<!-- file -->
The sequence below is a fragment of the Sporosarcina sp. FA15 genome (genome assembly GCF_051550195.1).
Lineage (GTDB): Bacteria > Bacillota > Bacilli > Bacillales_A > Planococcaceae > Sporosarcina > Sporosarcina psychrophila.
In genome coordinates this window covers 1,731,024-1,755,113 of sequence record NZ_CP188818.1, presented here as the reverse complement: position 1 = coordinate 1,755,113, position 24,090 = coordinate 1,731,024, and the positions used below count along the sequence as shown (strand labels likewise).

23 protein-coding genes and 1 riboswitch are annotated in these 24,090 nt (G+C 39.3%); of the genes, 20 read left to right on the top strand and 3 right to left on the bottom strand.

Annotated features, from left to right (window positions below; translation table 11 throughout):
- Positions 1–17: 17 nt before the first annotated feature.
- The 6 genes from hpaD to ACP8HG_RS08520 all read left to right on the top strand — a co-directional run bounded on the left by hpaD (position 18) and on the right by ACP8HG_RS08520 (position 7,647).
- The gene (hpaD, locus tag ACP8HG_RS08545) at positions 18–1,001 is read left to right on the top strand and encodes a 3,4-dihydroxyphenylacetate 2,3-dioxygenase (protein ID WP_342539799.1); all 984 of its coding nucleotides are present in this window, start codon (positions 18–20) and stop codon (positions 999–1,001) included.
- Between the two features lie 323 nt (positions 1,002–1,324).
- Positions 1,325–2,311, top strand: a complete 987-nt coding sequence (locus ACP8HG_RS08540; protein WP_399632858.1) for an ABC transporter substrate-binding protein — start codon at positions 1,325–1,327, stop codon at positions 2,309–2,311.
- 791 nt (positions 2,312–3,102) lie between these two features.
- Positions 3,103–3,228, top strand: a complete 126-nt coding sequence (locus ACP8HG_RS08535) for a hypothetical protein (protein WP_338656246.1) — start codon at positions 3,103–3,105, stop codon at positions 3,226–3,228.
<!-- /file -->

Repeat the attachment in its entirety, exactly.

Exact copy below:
The sequence below is a fragment of the Sporosarcina sp. FA15 genome (genome assembly GCF_051550195.1).
Lineage (GTDB): Bacteria > Bacillota > Bacilli > Bacillales_A > Planococcaceae > Sporosarcina > Sporosarcina psychrophila.
In genome coordinates this window covers 1,731,024-1,755,113 of sequence record NZ_CP188818.1, presented here as the reverse complement: position 1 = coordinate 1,755,113, position 24,090 = coordinate 1,731,024, and the positions used below count along the sequence as shown (strand labels likewise).

23 protein-coding genes and 1 riboswitch are annotated in these 24,090 nt (G+C 39.3%); of the genes, 20 read left to right on the top strand and 3 right to left on the bottom strand.

Annotated features, from left to right (window positions below; translation table 11 throughout):
- Positions 1–17: 17 nt before the first annotated feature.
- The 6 genes from hpaD to ACP8HG_RS08520 all read left to right on the top strand — a co-directional run bounded on the left by hpaD (position 18) and on the right by ACP8HG_RS08520 (position 7,647).
- The gene (hpaD, locus tag ACP8HG_RS08545) at positions 18–1,001 is read left to right on the top strand and encodes a 3,4-dihydroxyphenylacetate 2,3-dioxygenase (protein ID WP_342539799.1); all 984 of its coding nucleotides are present in this window, start codon (positions 18–20) and stop codon (positions 999–1,001) included.
- Between the two features lie 323 nt (positions 1,002–1,324).
- Positions 1,325–2,311, top strand: a complete 987-nt coding sequence (locus ACP8HG_RS08540; protein WP_399632858.1) for an ABC transporter substrate-binding protein — start codon at positions 1,325–1,327, stop codon at positions 2,309–2,311.
- 791 nt (positions 2,312–3,102) lie between these two features.
- Positions 3,103–3,228, top strand: a complete 126-nt coding sequence (locus ACP8HG_RS08535) for a hypothetical protein (protein WP_338656246.1) — start codon at positions 3,103–3,105, stop codon at positions 3,226–3,228.